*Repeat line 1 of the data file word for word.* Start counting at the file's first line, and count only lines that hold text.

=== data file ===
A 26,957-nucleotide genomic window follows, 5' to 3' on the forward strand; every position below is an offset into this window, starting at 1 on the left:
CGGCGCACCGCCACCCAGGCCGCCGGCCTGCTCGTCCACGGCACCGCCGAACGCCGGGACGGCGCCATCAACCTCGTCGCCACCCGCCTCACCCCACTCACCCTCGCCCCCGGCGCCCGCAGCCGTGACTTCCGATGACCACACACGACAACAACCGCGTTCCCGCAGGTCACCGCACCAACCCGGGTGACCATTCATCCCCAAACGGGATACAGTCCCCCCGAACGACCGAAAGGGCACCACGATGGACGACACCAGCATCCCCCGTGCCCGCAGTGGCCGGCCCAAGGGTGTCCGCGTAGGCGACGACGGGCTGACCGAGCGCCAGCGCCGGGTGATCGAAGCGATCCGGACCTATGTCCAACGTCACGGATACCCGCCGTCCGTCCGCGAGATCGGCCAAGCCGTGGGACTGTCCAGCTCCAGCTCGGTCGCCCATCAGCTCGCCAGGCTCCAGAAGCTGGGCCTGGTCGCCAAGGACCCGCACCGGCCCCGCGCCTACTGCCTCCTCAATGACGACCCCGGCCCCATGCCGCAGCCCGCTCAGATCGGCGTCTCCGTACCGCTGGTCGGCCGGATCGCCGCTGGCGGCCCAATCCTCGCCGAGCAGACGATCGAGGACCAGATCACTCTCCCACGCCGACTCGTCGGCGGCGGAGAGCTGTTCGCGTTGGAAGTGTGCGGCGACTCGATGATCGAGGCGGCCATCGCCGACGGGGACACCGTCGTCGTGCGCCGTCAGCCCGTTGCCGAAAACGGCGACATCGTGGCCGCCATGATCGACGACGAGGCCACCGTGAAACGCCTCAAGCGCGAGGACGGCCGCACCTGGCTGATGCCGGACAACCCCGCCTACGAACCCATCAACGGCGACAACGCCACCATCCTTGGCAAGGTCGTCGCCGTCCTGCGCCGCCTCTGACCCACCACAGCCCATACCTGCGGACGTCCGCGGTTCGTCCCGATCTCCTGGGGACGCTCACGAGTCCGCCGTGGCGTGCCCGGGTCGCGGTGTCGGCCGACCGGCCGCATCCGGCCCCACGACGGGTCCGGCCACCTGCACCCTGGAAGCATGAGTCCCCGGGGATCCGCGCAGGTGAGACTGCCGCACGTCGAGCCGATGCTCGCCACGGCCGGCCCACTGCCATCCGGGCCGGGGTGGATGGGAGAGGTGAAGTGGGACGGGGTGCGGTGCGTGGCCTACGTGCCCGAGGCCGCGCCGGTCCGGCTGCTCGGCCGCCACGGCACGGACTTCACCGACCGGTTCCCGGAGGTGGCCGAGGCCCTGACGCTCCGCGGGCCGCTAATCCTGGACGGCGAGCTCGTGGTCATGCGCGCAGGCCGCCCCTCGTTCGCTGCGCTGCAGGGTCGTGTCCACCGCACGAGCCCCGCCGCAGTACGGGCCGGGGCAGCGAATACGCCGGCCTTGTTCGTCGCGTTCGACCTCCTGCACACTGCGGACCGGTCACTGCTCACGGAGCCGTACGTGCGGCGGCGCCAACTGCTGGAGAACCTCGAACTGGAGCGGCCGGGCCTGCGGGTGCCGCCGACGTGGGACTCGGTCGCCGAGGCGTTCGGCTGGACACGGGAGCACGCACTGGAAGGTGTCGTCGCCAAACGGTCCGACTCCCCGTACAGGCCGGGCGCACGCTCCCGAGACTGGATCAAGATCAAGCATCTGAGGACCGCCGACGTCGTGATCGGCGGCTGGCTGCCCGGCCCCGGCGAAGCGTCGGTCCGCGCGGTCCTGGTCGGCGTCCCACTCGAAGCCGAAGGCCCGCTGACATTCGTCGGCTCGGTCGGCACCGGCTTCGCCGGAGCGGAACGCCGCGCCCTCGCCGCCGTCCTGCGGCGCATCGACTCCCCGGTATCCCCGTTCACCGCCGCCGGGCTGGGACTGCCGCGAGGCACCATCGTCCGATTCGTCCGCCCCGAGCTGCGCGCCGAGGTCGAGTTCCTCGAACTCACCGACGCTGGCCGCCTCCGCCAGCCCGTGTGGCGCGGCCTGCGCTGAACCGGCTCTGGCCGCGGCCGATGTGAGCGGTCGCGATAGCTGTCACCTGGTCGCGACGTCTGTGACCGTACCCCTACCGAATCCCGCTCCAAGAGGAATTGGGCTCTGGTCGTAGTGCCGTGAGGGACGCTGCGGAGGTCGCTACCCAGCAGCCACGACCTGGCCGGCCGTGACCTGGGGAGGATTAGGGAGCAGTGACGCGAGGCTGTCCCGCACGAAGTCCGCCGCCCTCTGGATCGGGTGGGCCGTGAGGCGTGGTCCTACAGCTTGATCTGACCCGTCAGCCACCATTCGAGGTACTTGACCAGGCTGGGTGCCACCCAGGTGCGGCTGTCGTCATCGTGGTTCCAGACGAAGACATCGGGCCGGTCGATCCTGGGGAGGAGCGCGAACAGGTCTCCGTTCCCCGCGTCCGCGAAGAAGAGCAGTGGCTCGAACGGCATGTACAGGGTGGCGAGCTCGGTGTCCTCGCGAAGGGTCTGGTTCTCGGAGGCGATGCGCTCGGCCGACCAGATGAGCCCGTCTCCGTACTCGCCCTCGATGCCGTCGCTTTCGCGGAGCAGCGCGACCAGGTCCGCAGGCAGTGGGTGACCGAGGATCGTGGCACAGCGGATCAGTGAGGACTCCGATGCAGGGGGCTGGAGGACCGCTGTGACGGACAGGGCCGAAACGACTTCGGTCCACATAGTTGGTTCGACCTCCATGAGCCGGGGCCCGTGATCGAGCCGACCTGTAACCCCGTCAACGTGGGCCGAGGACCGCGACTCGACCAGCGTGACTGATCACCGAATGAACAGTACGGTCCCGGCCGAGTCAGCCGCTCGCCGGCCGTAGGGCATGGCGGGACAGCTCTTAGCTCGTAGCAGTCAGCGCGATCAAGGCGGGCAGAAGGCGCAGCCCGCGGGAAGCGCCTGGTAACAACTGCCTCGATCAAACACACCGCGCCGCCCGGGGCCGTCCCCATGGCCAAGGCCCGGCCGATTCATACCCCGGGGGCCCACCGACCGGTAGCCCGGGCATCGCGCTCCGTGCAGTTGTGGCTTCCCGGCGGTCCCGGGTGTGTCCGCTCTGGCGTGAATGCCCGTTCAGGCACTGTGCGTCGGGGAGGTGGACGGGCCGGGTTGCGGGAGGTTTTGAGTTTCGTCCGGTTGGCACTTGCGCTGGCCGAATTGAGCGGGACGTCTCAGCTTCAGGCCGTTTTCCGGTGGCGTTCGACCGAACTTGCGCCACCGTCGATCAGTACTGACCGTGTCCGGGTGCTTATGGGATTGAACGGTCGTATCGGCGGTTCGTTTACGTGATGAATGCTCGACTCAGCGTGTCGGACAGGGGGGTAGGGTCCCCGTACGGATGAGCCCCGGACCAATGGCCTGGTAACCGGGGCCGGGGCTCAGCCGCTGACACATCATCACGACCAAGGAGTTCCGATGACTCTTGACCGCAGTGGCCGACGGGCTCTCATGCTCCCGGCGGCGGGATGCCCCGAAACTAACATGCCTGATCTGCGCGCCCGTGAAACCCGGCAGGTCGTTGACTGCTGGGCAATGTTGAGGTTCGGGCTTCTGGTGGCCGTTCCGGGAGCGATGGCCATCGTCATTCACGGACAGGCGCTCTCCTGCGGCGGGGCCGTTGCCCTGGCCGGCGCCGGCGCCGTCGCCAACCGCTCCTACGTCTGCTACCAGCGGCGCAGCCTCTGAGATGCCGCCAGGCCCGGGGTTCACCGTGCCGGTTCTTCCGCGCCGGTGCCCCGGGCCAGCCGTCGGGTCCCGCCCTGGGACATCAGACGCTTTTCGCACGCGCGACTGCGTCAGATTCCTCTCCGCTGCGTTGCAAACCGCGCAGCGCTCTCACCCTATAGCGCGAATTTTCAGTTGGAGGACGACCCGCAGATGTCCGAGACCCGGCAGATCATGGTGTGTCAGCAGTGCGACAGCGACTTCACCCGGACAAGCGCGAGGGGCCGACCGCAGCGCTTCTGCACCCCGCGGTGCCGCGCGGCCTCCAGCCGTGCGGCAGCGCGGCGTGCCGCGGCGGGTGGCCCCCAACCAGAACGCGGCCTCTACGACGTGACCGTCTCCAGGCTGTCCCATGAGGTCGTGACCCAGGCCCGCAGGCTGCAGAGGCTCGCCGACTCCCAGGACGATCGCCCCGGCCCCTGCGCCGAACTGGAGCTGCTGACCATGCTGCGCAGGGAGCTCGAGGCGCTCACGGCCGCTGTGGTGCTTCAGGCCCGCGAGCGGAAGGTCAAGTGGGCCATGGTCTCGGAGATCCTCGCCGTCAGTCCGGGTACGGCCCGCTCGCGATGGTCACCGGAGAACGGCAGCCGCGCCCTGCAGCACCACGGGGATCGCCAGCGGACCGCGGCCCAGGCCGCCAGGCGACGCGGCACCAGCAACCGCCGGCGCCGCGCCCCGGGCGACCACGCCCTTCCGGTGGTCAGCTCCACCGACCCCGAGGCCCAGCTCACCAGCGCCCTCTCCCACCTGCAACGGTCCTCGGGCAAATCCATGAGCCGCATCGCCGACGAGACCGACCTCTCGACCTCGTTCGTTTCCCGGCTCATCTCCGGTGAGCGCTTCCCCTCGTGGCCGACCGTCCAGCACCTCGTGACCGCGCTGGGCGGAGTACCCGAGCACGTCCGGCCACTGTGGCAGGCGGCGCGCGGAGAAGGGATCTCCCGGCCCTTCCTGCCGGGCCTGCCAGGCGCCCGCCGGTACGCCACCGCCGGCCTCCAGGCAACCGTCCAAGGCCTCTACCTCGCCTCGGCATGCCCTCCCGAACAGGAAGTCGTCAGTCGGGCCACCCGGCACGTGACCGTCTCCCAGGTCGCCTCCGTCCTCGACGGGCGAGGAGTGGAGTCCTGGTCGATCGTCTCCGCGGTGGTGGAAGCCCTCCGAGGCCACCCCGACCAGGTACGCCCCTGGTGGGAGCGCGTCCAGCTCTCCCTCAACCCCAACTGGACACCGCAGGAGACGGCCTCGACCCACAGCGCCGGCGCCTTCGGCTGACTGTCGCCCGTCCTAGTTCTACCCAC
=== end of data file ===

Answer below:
A 26,957-nucleotide genomic window follows, 5' to 3' on the forward strand; every position below is an offset into this window, starting at 1 on the left: